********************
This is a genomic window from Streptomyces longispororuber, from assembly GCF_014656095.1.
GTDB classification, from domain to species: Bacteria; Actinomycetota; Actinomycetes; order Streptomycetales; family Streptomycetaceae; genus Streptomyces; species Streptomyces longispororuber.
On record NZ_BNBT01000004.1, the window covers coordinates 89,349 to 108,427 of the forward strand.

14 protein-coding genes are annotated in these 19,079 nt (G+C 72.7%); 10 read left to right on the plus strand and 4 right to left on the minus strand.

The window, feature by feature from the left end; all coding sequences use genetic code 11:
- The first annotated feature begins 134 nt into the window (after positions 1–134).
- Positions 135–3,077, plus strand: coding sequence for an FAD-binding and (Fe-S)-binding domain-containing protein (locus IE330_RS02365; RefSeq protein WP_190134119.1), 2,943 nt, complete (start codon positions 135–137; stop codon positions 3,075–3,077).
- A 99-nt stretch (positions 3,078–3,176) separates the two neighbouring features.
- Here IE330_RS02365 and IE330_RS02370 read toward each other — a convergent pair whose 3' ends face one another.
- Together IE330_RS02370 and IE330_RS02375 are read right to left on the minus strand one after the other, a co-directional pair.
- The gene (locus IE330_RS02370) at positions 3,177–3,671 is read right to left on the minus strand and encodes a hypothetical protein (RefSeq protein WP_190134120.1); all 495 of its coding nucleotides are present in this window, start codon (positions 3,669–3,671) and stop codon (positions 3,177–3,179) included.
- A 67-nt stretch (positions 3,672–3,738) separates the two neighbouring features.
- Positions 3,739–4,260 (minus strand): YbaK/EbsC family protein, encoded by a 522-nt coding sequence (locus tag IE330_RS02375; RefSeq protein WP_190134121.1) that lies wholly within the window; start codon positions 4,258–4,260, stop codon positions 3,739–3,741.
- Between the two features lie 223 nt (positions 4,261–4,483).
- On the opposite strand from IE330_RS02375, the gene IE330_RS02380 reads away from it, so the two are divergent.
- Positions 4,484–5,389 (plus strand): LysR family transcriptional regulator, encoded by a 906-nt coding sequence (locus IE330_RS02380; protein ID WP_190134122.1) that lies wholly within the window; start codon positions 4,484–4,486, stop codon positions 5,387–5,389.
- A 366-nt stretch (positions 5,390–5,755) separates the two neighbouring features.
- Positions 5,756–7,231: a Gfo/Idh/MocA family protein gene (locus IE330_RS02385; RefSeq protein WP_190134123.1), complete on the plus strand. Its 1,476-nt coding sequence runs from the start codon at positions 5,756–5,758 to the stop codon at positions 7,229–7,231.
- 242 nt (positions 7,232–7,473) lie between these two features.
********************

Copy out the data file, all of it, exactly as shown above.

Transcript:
This is a genomic window from Streptomyces longispororuber, from assembly GCF_014656095.1.
GTDB classification, from domain to species: Bacteria; Actinomycetota; Actinomycetes; order Streptomycetales; family Streptomycetaceae; genus Streptomyces; species Streptomyces longispororuber.
On record NZ_BNBT01000004.1, the window covers coordinates 89,349 to 108,427 of the forward strand.

14 protein-coding genes are annotated in these 19,079 nt (G+C 72.7%); 10 read left to right on the plus strand and 4 right to left on the minus strand.

The window, feature by feature from the left end; all coding sequences use genetic code 11:
- The first annotated feature begins 134 nt into the window (after positions 1–134).
- Positions 135–3,077, plus strand: coding sequence for an FAD-binding and (Fe-S)-binding domain-containing protein (locus IE330_RS02365; RefSeq protein WP_190134119.1), 2,943 nt, complete (start codon positions 135–137; stop codon positions 3,075–3,077).
- A 99-nt stretch (positions 3,078–3,176) separates the two neighbouring features.
- Here IE330_RS02365 and IE330_RS02370 read toward each other — a convergent pair whose 3' ends face one another.
- Together IE330_RS02370 and IE330_RS02375 are read right to left on the minus strand one after the other, a co-directional pair.
- The gene (locus IE330_RS02370) at positions 3,177–3,671 is read right to left on the minus strand and encodes a hypothetical protein (RefSeq protein WP_190134120.1); all 495 of its coding nucleotides are present in this window, start codon (positions 3,669–3,671) and stop codon (positions 3,177–3,179) included.
- A 67-nt stretch (positions 3,672–3,738) separates the two neighbouring features.
- Positions 3,739–4,260 (minus strand): YbaK/EbsC family protein, encoded by a 522-nt coding sequence (locus tag IE330_RS02375; RefSeq protein WP_190134121.1) that lies wholly within the window; start codon positions 4,258–4,260, stop codon positions 3,739–3,741.
- Between the two features lie 223 nt (positions 4,261–4,483).
- On the opposite strand from IE330_RS02375, the gene IE330_RS02380 reads away from it, so the two are divergent.
- Positions 4,484–5,389 (plus strand): LysR family transcriptional regulator, encoded by a 906-nt coding sequence (locus IE330_RS02380; protein ID WP_190134122.1) that lies wholly within the window; start codon positions 4,484–4,486, stop codon positions 5,387–5,389.
- A 366-nt stretch (positions 5,390–5,755) separates the two neighbouring features.
- Positions 5,756–7,231: a Gfo/Idh/MocA family protein gene (locus IE330_RS02385; RefSeq protein WP_190134123.1), complete on the plus strand. Its 1,476-nt coding sequence runs from the start codon at positions 5,756–5,758 to the stop codon at positions 7,229–7,231.
- 242 nt (positions 7,232–7,473) lie between these two features.